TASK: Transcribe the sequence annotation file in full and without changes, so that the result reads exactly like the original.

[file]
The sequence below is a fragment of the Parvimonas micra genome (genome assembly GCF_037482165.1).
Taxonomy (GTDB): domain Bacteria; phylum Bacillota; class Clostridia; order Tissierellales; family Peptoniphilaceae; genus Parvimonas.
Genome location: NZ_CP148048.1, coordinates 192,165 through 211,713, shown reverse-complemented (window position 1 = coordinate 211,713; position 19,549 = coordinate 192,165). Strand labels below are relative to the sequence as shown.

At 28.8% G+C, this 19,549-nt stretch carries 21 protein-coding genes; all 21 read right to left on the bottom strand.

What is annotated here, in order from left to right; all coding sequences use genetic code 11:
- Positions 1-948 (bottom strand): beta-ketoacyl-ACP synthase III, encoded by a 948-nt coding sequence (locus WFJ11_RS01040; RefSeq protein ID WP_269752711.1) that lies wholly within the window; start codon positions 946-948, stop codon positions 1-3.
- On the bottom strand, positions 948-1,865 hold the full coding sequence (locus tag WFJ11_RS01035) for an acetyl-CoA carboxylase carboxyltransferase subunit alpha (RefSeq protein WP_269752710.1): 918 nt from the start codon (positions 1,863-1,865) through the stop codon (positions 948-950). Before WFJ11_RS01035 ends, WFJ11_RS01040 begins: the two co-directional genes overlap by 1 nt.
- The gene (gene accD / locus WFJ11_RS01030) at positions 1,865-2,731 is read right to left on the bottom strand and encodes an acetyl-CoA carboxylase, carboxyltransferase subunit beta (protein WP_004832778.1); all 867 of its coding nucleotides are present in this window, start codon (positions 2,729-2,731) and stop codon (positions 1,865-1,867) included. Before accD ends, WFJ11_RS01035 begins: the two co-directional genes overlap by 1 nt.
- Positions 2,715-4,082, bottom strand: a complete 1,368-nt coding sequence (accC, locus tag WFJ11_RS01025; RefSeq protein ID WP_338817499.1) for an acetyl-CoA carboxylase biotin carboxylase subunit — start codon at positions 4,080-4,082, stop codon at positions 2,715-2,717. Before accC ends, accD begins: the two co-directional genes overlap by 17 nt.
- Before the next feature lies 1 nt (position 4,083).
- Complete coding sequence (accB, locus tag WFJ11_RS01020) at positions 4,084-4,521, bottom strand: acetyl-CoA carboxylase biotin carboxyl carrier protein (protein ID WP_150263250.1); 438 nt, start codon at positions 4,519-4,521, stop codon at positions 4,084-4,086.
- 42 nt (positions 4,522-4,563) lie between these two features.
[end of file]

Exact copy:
The sequence below is a fragment of the Parvimonas micra genome (genome assembly GCF_037482165.1).
Taxonomy (GTDB): domain Bacteria; phylum Bacillota; class Clostridia; order Tissierellales; family Peptoniphilaceae; genus Parvimonas.
Genome location: NZ_CP148048.1, coordinates 192,165 through 211,713, shown reverse-complemented (window position 1 = coordinate 211,713; position 19,549 = coordinate 192,165). Strand labels below are relative to the sequence as shown.

At 28.8% G+C, this 19,549-nt stretch carries 21 protein-coding genes; all 21 read right to left on the bottom strand.

What is annotated here, in order from left to right; all coding sequences use genetic code 11:
- Positions 1-948 (bottom strand): beta-ketoacyl-ACP synthase III, encoded by a 948-nt coding sequence (locus WFJ11_RS01040; RefSeq protein ID WP_269752711.1) that lies wholly within the window; start codon positions 946-948, stop codon positions 1-3.
- On the bottom strand, positions 948-1,865 hold the full coding sequence (locus tag WFJ11_RS01035) for an acetyl-CoA carboxylase carboxyltransferase subunit alpha (RefSeq protein WP_269752710.1): 918 nt from the start codon (positions 1,863-1,865) through the stop codon (positions 948-950). Before WFJ11_RS01035 ends, WFJ11_RS01040 begins: the two co-directional genes overlap by 1 nt.
- The gene (gene accD / locus WFJ11_RS01030) at positions 1,865-2,731 is read right to left on the bottom strand and encodes an acetyl-CoA carboxylase, carboxyltransferase subunit beta (protein WP_004832778.1); all 867 of its coding nucleotides are present in this window, start codon (positions 2,729-2,731) and stop codon (positions 1,865-1,867) included. Before accD ends, WFJ11_RS01035 begins: the two co-directional genes overlap by 1 nt.
- Positions 2,715-4,082, bottom strand: a complete 1,368-nt coding sequence (accC, locus tag WFJ11_RS01025; RefSeq protein ID WP_338817499.1) for an acetyl-CoA carboxylase biotin carboxylase subunit — start codon at positions 4,080-4,082, stop codon at positions 2,715-2,717. Before accC ends, accD begins: the two co-directional genes overlap by 17 nt.
- Before the next feature lies 1 nt (position 4,083).
- Complete coding sequence (accB, locus tag WFJ11_RS01020) at positions 4,084-4,521, bottom strand: acetyl-CoA carboxylase biotin carboxyl carrier protein (protein ID WP_150263250.1); 438 nt, start codon at positions 4,519-4,521, stop codon at positions 4,084-4,086.
- 42 nt (positions 4,522-4,563) lie between these two features.